I’ve written alot about watching HD video without wires, but most of the time it was in response to the latest company trying to push a whole-room wireless video network, either through Wi-Fi or through a newly developed standard called WHDI. In the last few months televisions and devices that allow you to wirelessly transmit video to those televisions have started hitting the market, which had me wondering what was happening with WirelessHD, the standard that uses 60 GHz spectrum to do point-to-point wireless HD video transfer.
By next spring you’ll be able to check it out for yourself, according to John LeMoncheck, president and CEO of SiBeam, a semiconductor maker set to be the first company with WirelessHD-certified chips on the market. He declined when we met recently to tell me which electronics makers would offer WirelessHD first, but executives from Samsung and Panasonic have pushed the standard in speeches at trade shows. Other members of the WirelessHD consortium include, LG, Sharp and Sony. So WirelessHD may be later to market than others, but it’s coming — and what it offers is compelling.
One of the standard’s biggest advantages is that it will be much cheaper than the Amimon-backed WHDI standard, which is currently adding about $800 to the costs of equipment carrying the chip. LeMoncheck says the pricing for the SiBeam chips should mimic the costs of a long HDMI cable (between $80 or $100), making it an easy decision for consumers — wired or unwired. It also offers a compelling reason for TV manufacturers to put the chips inside their devices, as it helps them capture revenue that previously went to HDMI cable manufacturers.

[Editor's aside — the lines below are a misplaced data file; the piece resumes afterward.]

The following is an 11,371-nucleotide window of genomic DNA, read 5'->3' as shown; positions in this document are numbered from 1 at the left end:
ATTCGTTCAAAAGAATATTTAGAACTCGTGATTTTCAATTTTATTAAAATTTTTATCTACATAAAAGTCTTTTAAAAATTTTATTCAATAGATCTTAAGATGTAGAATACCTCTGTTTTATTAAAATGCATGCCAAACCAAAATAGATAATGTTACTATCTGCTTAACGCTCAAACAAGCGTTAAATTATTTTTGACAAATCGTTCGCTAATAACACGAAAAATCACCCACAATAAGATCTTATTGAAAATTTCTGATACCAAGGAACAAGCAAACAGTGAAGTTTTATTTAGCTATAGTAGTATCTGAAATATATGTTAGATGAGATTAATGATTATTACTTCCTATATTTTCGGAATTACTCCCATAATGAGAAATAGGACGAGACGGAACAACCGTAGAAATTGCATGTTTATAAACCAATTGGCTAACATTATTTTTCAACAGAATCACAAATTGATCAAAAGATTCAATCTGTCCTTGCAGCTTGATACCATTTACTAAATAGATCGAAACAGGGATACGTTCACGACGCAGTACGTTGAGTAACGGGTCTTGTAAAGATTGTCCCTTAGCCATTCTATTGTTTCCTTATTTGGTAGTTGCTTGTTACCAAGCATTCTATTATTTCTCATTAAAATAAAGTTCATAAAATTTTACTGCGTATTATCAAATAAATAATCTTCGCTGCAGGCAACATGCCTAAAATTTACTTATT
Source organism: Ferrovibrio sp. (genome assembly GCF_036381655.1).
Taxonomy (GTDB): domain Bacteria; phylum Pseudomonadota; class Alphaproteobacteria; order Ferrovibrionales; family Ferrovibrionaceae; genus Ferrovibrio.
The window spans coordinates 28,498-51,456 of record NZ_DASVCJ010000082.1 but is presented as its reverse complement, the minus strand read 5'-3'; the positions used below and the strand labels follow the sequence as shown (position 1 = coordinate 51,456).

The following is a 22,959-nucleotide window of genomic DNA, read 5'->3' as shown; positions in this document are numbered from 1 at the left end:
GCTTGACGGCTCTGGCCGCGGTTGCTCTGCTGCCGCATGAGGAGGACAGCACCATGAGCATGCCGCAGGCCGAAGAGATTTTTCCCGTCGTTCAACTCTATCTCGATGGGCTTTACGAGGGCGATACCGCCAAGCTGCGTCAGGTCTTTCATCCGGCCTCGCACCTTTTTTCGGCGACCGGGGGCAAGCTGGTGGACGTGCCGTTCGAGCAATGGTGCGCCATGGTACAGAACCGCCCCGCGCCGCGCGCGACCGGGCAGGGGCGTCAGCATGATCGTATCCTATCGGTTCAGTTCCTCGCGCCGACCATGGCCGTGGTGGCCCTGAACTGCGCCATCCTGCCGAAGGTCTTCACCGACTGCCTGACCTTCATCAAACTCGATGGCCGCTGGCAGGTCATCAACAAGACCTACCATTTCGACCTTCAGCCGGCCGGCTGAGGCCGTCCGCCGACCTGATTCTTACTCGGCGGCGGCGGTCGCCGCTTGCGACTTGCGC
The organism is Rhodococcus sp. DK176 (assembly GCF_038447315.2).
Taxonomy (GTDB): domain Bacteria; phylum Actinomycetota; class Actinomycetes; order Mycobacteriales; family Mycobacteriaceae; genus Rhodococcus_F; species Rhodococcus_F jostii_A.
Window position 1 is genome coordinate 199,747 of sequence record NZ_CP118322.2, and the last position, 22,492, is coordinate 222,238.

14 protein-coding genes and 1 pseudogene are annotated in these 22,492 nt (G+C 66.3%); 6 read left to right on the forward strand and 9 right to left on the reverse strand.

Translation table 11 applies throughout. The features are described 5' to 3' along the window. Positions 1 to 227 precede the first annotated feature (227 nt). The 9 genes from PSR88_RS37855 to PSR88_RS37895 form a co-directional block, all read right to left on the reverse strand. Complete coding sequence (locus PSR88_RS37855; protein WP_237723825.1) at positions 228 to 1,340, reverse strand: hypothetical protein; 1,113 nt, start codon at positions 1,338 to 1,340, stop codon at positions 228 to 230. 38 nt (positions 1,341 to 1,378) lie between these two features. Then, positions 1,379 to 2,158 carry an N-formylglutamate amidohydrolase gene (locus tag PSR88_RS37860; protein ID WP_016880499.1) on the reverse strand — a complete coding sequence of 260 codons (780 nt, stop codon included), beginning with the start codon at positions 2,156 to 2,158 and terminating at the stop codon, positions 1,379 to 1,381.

Until all systems are go, it’s hard to compare quality, but the demo I viewed was nice, even with people moving the device transmitting the signal around, or interrupting the signal by walking in front of it. Because it uses a point-to-point signal, SiBeam needed to make sure the signal was able to bounce around a room in order to reach the end device, so the video is transmitted in a lossless, uncompressed format, which always strikes me as a bit excessive. Regardless, it works.
And LeMoncheck said it would allow the signal to be read by any device. It also ensures that as codecs such as MPEG-2 or MPEG-4 are adopted and then discarded, TVs containing the WirelessHD chips won’t become obsolete because they won’t need to keep up with such compression codecs. I eagerly await the coming year, when I can test out the properties of each system.